The vision of legislative term limit advocates — that of “citizen legislators” dominating California’s Capitol — always was a fantasy. Now a think tank proves it.
The research group has splattered indelible facts all over the Norman Rockwell image of a selfless local merchant serving a few years in Sacramento, then returning home to tend the store and resume community volunteerism.
“The record disputes the idea that legislators will return to their pharmacy, return to their farm, return to their law firm,” says Bob Stern, president of the Center for Governmental Studies.
“Once they get into government, they find they are good at it, and they like it.”
Well, not all are good at it — at least not the governing. But they do tend to like the perks and the power.
The center Tuesday produced a report titled “Citizen Legislators or Political Musical Chairs?”
The report concludes unequivocally that the answer is musical chairs.
“California’s term limits have not created an environment in which citizen legislators temporarily serve in the state Capitol and then return to the private sector,” the reports says. Rather, “professional legislators…continue to seek careers in other government positions — a form of political musical chairs for governmental office.”
“Indeed,” the report continues, “politicians are now moving faster and faster to the music.”
And, mixing metaphors, it adds, “Most termed-out legislators do not beat their political spears into plowshares and return to the civilian sector....Term limits…have converted the state Legislature into a ‘farm team’ of potential candidates for other public offices.”
The governmental studies center compared legislators before and after term limits. It found:
•"A growing portion of newcomers to the Legislature are not citizen legislators at all, but rather politicians who have served in local government.”
In 1990 — as voters were approving term limits — 28% of those elected to the Assembly came from local government. By 2010, the number had risen to 68%. For the Senate, the number rose during that period from 35% to 70%.
•"Termed-out members are just as likely to seek other public-sector jobs as were pre-term limits predecessors.”
In the 1980s, 60% of Assembly members and 30% of senators, upon leaving the Legislature, either ran for another office or landed some government appointment. In 2008, 60% of termed-out Assembly members and 40% of vanquished senators hung onto government employment.
Under California’s term limits — among the most restrictive in the nation — three two-year terms are allowed in the Assembly and two four-year stints are permitted in the Senate.
Anyone who has watched the legislative process in Sacramento has witnessed the obvious: Newly elected lawmakers start plotting to capture their next office even before they’re sworn in to the one they’ve just won.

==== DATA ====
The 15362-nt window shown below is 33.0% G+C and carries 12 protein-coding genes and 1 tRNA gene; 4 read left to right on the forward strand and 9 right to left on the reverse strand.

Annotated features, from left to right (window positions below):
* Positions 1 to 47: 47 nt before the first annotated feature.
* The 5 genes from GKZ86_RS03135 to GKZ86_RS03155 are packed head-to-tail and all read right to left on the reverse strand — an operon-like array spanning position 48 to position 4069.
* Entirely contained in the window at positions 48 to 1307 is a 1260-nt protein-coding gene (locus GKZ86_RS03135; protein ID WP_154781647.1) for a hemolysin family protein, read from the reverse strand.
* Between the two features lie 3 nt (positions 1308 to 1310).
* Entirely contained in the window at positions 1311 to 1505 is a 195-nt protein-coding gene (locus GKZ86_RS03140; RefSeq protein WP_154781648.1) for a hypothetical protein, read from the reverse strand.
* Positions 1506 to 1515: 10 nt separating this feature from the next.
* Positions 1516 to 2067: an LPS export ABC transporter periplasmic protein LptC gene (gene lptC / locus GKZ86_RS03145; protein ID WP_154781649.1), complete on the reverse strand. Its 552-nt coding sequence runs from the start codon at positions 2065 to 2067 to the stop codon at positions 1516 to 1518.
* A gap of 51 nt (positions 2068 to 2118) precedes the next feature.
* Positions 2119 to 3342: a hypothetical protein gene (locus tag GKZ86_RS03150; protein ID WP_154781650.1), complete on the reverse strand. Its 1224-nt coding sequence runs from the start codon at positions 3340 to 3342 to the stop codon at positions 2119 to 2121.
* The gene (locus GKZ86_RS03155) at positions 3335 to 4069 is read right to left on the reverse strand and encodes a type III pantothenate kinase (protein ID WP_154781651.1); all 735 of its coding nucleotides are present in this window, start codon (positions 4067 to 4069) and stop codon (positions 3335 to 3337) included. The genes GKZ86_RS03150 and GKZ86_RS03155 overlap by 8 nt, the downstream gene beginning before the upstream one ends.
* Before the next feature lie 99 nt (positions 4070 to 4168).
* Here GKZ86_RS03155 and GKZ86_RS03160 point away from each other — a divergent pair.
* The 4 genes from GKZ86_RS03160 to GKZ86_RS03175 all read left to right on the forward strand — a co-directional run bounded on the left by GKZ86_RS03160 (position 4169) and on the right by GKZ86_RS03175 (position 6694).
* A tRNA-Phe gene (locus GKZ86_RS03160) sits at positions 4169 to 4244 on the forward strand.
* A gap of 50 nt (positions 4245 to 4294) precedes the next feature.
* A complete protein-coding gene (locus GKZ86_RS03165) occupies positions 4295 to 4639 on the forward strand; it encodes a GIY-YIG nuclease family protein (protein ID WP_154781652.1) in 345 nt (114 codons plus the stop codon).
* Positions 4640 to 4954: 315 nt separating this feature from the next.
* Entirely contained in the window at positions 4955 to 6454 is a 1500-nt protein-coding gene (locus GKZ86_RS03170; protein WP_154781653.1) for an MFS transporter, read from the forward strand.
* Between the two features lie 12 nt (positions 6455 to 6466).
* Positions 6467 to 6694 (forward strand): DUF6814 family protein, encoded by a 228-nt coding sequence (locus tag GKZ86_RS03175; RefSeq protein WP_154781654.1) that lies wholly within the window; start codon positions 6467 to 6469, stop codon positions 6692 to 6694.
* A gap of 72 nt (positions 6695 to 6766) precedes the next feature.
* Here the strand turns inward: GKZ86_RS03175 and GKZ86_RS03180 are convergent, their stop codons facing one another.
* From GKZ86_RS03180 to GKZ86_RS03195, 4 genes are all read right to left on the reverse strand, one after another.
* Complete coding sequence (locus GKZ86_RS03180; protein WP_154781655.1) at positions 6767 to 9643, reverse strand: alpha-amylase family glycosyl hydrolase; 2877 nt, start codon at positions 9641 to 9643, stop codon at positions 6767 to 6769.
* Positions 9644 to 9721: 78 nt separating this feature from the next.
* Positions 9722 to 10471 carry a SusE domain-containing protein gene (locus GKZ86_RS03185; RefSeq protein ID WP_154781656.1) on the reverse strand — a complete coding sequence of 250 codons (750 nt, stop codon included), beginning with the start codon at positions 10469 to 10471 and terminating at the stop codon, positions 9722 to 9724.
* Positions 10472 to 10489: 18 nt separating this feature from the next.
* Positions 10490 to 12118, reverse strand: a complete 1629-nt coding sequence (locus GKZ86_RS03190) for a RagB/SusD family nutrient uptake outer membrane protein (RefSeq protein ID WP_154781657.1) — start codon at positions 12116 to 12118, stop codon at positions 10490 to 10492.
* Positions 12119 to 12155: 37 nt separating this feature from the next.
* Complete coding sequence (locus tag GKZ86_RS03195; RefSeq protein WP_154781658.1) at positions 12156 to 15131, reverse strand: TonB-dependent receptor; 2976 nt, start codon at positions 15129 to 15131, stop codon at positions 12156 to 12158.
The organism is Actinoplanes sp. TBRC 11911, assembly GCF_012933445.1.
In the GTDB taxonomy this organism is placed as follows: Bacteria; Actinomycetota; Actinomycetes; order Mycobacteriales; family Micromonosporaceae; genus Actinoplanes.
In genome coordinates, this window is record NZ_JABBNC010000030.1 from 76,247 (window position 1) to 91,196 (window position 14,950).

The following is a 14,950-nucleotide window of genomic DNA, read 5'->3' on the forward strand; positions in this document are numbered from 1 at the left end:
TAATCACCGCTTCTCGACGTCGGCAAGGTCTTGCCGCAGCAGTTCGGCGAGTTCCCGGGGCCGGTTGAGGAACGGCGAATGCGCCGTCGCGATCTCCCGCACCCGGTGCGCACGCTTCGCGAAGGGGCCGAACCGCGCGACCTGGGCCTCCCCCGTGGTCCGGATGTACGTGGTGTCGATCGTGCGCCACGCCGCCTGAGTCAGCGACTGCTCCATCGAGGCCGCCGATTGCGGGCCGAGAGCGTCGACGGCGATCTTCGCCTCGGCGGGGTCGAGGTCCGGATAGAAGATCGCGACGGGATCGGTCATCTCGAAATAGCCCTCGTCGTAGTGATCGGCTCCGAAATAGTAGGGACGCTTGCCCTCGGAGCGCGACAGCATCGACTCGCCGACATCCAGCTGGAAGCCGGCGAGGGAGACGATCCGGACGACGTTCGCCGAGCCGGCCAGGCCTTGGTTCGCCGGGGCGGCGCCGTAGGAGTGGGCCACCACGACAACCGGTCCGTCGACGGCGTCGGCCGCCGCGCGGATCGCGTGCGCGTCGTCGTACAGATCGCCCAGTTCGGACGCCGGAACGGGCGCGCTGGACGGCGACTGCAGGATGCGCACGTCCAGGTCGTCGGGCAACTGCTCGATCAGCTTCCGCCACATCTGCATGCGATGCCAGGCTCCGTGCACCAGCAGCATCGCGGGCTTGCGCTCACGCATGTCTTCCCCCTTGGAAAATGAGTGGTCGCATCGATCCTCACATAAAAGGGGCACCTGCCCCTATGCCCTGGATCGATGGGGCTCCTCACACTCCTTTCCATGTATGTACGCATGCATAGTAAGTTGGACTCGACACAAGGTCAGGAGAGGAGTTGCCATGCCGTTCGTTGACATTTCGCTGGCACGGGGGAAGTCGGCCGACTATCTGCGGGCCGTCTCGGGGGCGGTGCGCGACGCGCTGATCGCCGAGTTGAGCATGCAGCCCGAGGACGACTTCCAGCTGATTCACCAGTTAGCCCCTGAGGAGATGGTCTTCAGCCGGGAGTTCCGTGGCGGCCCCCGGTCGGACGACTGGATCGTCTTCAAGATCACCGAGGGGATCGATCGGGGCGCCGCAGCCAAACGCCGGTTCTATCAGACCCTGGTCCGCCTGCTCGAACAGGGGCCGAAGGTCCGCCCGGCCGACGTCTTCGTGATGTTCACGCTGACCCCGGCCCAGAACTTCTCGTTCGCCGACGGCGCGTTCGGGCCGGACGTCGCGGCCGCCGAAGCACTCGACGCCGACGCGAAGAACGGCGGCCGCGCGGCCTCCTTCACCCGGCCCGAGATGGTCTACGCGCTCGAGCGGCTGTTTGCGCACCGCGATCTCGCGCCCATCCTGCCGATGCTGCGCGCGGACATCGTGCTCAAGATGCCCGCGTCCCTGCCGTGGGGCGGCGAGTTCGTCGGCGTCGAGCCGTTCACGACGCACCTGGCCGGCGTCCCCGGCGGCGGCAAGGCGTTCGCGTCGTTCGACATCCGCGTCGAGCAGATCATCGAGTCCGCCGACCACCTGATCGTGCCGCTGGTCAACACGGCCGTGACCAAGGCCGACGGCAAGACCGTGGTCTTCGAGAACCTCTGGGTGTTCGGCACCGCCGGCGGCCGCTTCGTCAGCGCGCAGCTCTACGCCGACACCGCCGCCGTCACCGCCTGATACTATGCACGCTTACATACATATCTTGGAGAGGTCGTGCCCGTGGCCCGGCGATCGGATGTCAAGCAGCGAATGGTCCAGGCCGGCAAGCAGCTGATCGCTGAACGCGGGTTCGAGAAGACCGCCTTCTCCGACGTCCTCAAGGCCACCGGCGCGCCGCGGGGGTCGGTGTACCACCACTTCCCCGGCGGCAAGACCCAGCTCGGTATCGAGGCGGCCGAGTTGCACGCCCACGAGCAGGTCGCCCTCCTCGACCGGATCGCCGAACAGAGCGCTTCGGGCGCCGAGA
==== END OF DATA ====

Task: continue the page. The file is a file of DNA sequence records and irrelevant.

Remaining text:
“They’re running all the time, for one office or another,” complains Maria Elena Durazo, executive secretary-treasurer of the Los Angeles County Federation of Labor.
She gets tired of term-limited politicians showing up with their hands out. “We raise money over and over again, one after another after another....
“I really believe most are good, decent people, but they’re caught up in a system that forces them to move quickly.
“Both labor and business get tired of, over and over, trying to teach them about our issues, and in the end the only thing that determines how they’re going to vote is a calculation of what’s going to happen in the next election.”
For legislators facing term limits, there seems to be little sense of being in it for the long haul and having a stake in California’s future. If they’re creating a big mess, the job of cleaning it up will fall to their successors.
And, oh yes, there also are these problems, the study points out: Compared to legislators before term limits, lawmakers today are less experienced at legislating, less knowledgeable about public policy, weaker in dealing with the governor and more dependent on their staffs and lobbyists.
“The musical chairs taking place is not beneficial to anyone,” says Gary L. Toebben, president of the Los Angeles Area Chamber of Commerce. “We need some experience and stability in Sacramento.”
The business community suffers, Toebben says, because of “a lack of action, a lack of compromise.” Legislators won’t compromise, he continues, “because they’re going to be running for another office relatively soon, and they don’t want to make their major supporters unhappy. They won’t make the tough decisions necessary in a democracy.”
Most recent example: The failure of Democrats and Republicans to compromise on a plan to place a tax measure on the ballot in exchange for spending, pension and regulatory reforms. “A lost opportunity,” Toebben laments.
The L.A. chamber and the L.A. labor federation — an unlikely coalition — are sponsoring a term-limits reform initiative that will be on the next statewide ballot, probably in June 2012.
The measure would allow legislators to serve only 12 years total, compared with 14 now. But all the time could be spent in one house. Legislators could serve longer on committees and in leadership roles, becoming more knowledgeable and effective. No current lawmakers would be affected.
The think tank endorses the idea.
A strong supporter is Jim Brulte, former Republican leader in both legislative houses. He favors term limits, but thinks California’s system is broken and the proposed change would be a good fix.
“Special interests have significantly more influence today than before term limits,” he says. Legislators “don’t have the ability or willingness to stand up and tell their core constituencies ‘No.’”
The term-limits pipe dream has become a nightmare. Time to wake up.